19 Introduction – Chapter 1: Slide 18 of 30 Physical Properties of Copper Copper has physical properties: Reddish-orange Very shiny Excellent conductor of heat and electricity Solid at 25  C Melting point 1083  C Boiling point 2567  C Copyright © 2005 by Pearson Education, Inc. Publishing as Benjamin Cummings

20 Introduction – Chapter 1: Slide 19 of 30 States of Matter All substances known as matter exist in one of three forms or states: Solids Have definite volumes and shapes Liquids Have definite volumes, but take the shapes of containers Gases Have no definite volumes or shapes Copyright © 2005 by Pearson Education, Inc. Publishing as Benjamin Cummings

21 Introduction – Chapter 1: Slide 20 of 30 Chemical Properties Chemical properties describe the ability of a substance To interact with other substances To change into a new substance Example: Iron has the ability to form rust when exposed to oxygen. Copyright © 2005 by Pearson Education, Inc. Publishing as Benjamin Cummings

22 Introduction – Chapter 1: Slide 21 of 30 Chemistry 103 This course serves as introduction into the world of chemistry, and includes both chemical and physical processes.

23 Introduction – Chapter 1: Slide 22 of 30 Historical Perspective Ancient Greeks and the 4 basic elements: Air, Fire, Water & Earth.

24 Introduction – Chapter 1: Slide 23 of 30 Historical Perspectives Alchemists Attempted to turn base metals into gold Attempted to find the “Elixir of Life” Attempted to Produce the “Philosopher’s Stone” (base metals to Gold and immortality) Faust depicted in an etching by Rembrandt van Rijn (circa 1650). Rembrandt van Rijn

25 Introduction – Chapter 1: Slide 24 of 30 Scientific Method The scientific method is the process used by scientists to explain observations in nature. The scientific method developed out of the methods used by Alchemists. Copyright © 2005 by Pearson Education, Inc. Publishing as Benjamin Cummings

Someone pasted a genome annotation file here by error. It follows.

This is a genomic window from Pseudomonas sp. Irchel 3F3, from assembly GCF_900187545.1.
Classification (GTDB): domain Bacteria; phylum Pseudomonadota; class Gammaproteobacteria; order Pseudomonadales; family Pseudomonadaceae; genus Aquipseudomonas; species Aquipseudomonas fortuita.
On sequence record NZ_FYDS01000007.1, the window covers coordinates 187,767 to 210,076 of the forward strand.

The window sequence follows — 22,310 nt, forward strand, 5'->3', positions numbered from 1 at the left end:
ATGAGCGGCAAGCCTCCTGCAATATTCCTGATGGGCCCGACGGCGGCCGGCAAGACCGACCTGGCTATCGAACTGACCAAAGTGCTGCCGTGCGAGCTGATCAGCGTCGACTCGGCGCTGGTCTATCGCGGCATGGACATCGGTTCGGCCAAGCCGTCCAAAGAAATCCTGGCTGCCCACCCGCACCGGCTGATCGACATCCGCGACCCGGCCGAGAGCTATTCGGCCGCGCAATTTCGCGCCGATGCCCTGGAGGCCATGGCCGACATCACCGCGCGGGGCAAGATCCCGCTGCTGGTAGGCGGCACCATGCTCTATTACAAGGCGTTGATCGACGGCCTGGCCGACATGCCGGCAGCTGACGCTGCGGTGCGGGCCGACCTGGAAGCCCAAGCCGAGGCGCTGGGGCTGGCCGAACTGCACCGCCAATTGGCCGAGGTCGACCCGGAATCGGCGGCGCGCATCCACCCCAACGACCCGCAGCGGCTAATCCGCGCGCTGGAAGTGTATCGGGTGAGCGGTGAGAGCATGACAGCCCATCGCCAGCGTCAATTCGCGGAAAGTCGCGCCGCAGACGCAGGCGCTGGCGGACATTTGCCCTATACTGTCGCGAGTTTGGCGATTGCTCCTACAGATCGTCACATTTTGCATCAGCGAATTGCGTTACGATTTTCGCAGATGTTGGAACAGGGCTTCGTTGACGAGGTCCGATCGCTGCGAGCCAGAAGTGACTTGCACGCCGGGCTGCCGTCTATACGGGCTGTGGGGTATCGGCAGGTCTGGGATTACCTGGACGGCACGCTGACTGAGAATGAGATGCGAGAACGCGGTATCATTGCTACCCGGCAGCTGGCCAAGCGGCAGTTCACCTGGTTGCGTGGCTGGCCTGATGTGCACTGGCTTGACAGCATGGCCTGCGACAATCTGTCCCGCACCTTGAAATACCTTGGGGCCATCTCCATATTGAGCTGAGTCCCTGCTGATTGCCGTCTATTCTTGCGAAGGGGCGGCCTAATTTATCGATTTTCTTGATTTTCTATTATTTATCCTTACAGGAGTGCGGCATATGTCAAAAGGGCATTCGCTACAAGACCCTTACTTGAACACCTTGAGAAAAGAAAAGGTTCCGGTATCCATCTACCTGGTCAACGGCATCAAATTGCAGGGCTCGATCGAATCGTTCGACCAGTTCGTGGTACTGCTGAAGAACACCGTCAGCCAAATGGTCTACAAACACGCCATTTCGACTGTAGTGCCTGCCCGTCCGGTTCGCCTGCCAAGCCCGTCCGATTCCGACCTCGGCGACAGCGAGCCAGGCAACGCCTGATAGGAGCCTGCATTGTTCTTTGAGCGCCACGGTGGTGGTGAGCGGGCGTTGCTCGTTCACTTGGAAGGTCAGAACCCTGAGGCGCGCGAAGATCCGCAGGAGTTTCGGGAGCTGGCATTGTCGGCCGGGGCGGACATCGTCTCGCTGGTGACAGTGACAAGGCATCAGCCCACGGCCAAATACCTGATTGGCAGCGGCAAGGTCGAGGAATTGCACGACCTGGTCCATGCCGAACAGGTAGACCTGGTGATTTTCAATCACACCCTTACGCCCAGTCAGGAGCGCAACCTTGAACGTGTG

26 Introduction – Chapter 1: Slide 25 of 30 Scientific Method The scientific method involves: Making Observations Writing a Hypothesis Doing Experiments Proposing a Theory Copyright © 2005 by Pearson Education, Inc. Publishing as Benjamin Cummings

27 Introduction – Chapter 1: Slide 26 of 30 Summary of the Scientific Method Copyright © 2005 by Pearson Education, Inc. Publishing as Benjamin Cummings

28 Introduction – Chapter 1: Slide 27 of 30 Periodic Table Primary resource for a chemist as well as other scientists. Lists all the known elements in a “periodic way” Element - a substance that can not be broken down into simpler substances by chemical means.

29 Introduction – Chapter 1: Slide 28 of 30 Periodic Table Copyright © 2005 by Pearson Education, Inc. Publishing as Benjamin Cummings

30 Introduction – Chapter 1: Slide 29 of 30 Symbols for the Elements The language of Chemistry HHydrogen OOxygen AgSilver AuGold HgMercury HeHelium NaSodium

31 Introduction – Chapter 1: Slide 30 of 30 These are the elements and their symbols which you will need to memorize. See page 95 in your text.

Download ppt "Introduction – Chapter 1: Slide 1 of 30 Chemistry 103 (Section 001) Instructor: Dr. Larry Tirri."

Similar presentations

Ads by Google